Cala Blanca Beach Javea, a hidden gem

tide pool Cala Blanca Beach Javea Costa Blanca

Amongst Javea’s many lovely beaches, the Playa Cala Blanca rates on many lists as the most beautiful of them all. Though quite small (about 300 metres long and eight metres wide) it lies within a rocky cove that shelters some of the clearest and most alluring water anywhere on the Mediterranean.

The views of both sunrise and sunset are spectacular. Cala Blanca is approximately one kilometre south of Javea proper, but a city bus making regular runs along Calle Calablanca will drop you close by.

cormorant fishing Cala Blanca Beach Javea Costa BlancaImage by Ian Theobald

A few things to note and remember when planning a visit to Cala Blanca beach: if you’re driving, don’t expect to park next to the beach; bring some sturdy shoes you can wear into the water – you’ll need them; bring a lightweight chair if you intend to hang about for a while; bring your snorkeling and/or diving gear, or rent some in Javea, because the underwater scenery is not to be missed.

This gorgeous little cove is basically inaccessible by car (if you try to drive right down to the cove you’ll have to back all the way out, which is not a prudent move) but the walk isn’t all that far. Of course this fact tends to limit the number of beach-goers you’ll encounter, which is a big part of the attraction for many people. If you go there in peak summer season you’ll still have plenty of company; during ‘off season’ the cove is just as awesome, with hardly another beach-goer to be seen.

View Cala Blanca beach from cliffs above

Here is the place for beach walking (don’t forget the shoes) to explore a myriad of low-tide pools and check out the fascinating marine life that thrives in them. Some visitors report bringing young children and having an exceptionally great time doing just that, but this is not what’s usually described as a “child-friendly” beach. There are some good flat places but no sandy stretches, so the ground is hard pretty much everywhere (see chair suggestion as opposed to just a towel.)

If you’ve parked or got off the bus at the roundabout, as you’re coming down to the cove there is a tiny beach known locally as Cala de Dins; it’s usually ignored and often half-covered with seaweed. However it offers easy access to the water and it’s a fabulous spot for snorkeling. Jumping or diving off convenient rocks is also a favourite, but in all cases look carefully before you leap to make sure you have deep water and no jellyfish to land in. That won’t be difficult since the water is practically transparent in its clarity.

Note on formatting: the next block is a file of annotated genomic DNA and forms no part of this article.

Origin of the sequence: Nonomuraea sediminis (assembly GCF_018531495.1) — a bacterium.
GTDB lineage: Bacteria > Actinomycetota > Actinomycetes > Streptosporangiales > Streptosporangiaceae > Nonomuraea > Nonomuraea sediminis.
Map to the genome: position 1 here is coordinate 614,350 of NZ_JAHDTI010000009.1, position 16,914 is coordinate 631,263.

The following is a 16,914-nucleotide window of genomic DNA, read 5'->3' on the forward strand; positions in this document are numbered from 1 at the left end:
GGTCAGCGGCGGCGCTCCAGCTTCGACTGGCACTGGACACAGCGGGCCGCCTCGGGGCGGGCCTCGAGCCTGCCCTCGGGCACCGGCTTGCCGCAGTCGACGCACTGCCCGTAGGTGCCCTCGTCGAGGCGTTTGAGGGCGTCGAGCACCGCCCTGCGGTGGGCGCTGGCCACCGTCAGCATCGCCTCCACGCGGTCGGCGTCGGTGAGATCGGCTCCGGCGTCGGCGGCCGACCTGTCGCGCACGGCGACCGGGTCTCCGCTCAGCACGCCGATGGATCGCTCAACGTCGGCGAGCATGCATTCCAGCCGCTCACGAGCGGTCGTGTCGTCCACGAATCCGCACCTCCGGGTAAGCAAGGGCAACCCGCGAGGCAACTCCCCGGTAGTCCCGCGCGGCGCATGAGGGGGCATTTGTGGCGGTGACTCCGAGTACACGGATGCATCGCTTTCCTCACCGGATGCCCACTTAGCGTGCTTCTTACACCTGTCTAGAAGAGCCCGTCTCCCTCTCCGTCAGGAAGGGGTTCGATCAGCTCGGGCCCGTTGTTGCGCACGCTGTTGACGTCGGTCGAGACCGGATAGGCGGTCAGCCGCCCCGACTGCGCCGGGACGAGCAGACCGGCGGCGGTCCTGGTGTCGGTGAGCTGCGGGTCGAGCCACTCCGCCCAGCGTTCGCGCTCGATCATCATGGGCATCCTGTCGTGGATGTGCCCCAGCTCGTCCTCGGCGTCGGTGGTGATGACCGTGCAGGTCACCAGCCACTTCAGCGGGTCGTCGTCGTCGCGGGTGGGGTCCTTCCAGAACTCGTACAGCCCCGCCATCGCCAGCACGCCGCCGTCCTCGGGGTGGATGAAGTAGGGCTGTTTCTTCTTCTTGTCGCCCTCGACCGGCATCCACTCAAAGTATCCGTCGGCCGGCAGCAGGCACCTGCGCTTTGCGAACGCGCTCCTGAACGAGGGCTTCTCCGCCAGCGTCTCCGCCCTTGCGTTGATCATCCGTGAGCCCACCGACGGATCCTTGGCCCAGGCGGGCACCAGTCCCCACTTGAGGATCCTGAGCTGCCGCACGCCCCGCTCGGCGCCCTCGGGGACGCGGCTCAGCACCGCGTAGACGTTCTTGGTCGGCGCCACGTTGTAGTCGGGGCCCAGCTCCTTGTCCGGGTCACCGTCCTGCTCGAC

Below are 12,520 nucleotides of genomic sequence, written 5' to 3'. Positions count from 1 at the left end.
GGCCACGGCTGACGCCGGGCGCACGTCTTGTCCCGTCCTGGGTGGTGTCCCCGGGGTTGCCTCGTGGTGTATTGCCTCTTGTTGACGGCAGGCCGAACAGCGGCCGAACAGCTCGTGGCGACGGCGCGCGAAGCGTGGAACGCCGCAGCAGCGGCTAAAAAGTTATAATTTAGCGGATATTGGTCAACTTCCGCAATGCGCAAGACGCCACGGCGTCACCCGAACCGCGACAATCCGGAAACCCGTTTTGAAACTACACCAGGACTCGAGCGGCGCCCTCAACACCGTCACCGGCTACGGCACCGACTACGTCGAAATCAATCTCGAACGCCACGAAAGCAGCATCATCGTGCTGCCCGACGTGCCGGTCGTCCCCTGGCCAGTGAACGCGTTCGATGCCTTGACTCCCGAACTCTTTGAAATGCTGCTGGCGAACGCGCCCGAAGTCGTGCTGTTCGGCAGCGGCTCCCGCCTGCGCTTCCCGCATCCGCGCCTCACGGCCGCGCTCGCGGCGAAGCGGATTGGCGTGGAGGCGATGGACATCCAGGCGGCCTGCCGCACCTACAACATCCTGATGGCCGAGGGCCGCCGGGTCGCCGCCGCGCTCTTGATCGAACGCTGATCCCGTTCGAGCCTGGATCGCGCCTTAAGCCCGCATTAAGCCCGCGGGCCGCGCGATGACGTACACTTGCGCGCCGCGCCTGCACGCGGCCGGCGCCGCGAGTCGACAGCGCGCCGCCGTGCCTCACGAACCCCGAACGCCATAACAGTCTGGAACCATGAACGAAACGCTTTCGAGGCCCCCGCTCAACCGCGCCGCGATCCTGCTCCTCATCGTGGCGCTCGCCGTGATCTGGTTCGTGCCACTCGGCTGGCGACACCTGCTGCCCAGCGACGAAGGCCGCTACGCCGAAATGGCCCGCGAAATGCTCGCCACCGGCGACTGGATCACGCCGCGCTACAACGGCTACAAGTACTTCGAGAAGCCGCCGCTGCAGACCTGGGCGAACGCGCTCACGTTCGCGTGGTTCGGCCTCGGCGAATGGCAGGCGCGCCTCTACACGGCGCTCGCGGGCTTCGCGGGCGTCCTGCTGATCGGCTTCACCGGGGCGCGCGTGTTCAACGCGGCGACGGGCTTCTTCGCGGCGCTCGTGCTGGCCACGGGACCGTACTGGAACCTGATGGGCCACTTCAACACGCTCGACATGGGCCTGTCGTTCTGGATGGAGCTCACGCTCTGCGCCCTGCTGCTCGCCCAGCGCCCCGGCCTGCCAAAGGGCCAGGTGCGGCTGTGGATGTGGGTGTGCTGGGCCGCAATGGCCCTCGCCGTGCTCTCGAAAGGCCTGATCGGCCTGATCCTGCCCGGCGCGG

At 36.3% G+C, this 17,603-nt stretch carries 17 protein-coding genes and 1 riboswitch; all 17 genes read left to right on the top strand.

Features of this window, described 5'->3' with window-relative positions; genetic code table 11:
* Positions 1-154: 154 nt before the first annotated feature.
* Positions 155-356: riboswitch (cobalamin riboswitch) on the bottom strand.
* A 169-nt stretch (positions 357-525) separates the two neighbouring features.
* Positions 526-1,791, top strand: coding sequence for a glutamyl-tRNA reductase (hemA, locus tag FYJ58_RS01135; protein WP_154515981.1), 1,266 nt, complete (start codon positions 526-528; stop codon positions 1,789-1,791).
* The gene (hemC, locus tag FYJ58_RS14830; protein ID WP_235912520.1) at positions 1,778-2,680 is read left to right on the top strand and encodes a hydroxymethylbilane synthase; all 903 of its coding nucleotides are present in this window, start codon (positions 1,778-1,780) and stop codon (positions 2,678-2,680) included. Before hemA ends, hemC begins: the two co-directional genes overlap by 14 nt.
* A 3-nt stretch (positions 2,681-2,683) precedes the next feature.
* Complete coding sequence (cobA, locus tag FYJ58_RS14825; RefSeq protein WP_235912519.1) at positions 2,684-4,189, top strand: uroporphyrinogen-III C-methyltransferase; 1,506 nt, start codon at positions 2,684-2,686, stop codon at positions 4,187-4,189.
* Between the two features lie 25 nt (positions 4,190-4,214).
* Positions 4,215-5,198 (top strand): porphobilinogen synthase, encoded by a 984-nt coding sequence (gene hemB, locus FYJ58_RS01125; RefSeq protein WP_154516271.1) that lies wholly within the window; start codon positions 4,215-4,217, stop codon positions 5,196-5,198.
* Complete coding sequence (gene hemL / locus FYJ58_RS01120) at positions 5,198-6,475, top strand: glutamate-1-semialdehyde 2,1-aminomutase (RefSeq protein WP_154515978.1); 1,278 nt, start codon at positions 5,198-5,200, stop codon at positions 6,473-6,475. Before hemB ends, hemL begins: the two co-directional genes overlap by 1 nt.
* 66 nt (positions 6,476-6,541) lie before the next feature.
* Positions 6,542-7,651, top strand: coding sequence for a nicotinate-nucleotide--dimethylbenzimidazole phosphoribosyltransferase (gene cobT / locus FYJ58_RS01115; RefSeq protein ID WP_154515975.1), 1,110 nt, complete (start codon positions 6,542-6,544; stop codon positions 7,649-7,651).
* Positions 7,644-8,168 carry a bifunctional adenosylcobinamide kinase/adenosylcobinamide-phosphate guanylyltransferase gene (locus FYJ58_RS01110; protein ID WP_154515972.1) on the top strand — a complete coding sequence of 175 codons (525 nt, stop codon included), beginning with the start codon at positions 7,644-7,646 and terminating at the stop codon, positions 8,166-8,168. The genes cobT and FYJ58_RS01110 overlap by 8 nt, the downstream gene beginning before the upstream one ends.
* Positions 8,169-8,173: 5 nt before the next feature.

Cala Blanca does not offer any amenities at the cove itself; no eateries or beach-type rentals and no lifeguard; there are the standard safety buoys about 70 metres offshore to keep boats away from swimmers, but it’s wise to keep an eye and ear out anyway because some boaters will flout the regulations.

Hole cut through cliffs Cala Blanca Beach Javea Costa Blanca

If you’re staying in the area and want to frequent the Cala Blanca, there are plenty of holiday rentals available nearby, from apartments to bed & breakfast establishments to private homes and condos to luxurious villas. The nearest major hotel is El Rodat Hotel Village Spa (which pretty much lives up to its name, with lovely gardens, pool and spa plus super views of the bay and Montgo nature reserve.)

As for dining, you can head either way from Cala Blanca and find a number of great dining possibilities, many with splendid views of the Massif or the Mediterranean or both. However since you’re so close to Javea’s main beach and all the attendant shops, bars, cafes and restaurants it’s just a matter of timing as to whether you choose breakfast, lunch, dinner or just a refreshing drink.

tidal poll Cala blanca beach javea Costa Blanca

One sensible option if you’re planning to spend some time exploring Cala Blanca both on shore and off (and you really should), is to carry some refreshments with you. In summer you’ll need to get there early to nab a nice flat spot for your picnic, but it’ll be well worth the effort; this little cove is one of Javea’s unspoiled gems.

Possibly the best approach of all, especially in the summer, is coming into the cove from Javea by boat (though remember motor boats are not allowed near the beach). If you’re familiar with kayaks, this is a superb spot to paddle around. If you haven’t tried kayaking before, this would be an excellent time to try it, in crystal clear, calm water where falling in is more a pleasure than an accident.

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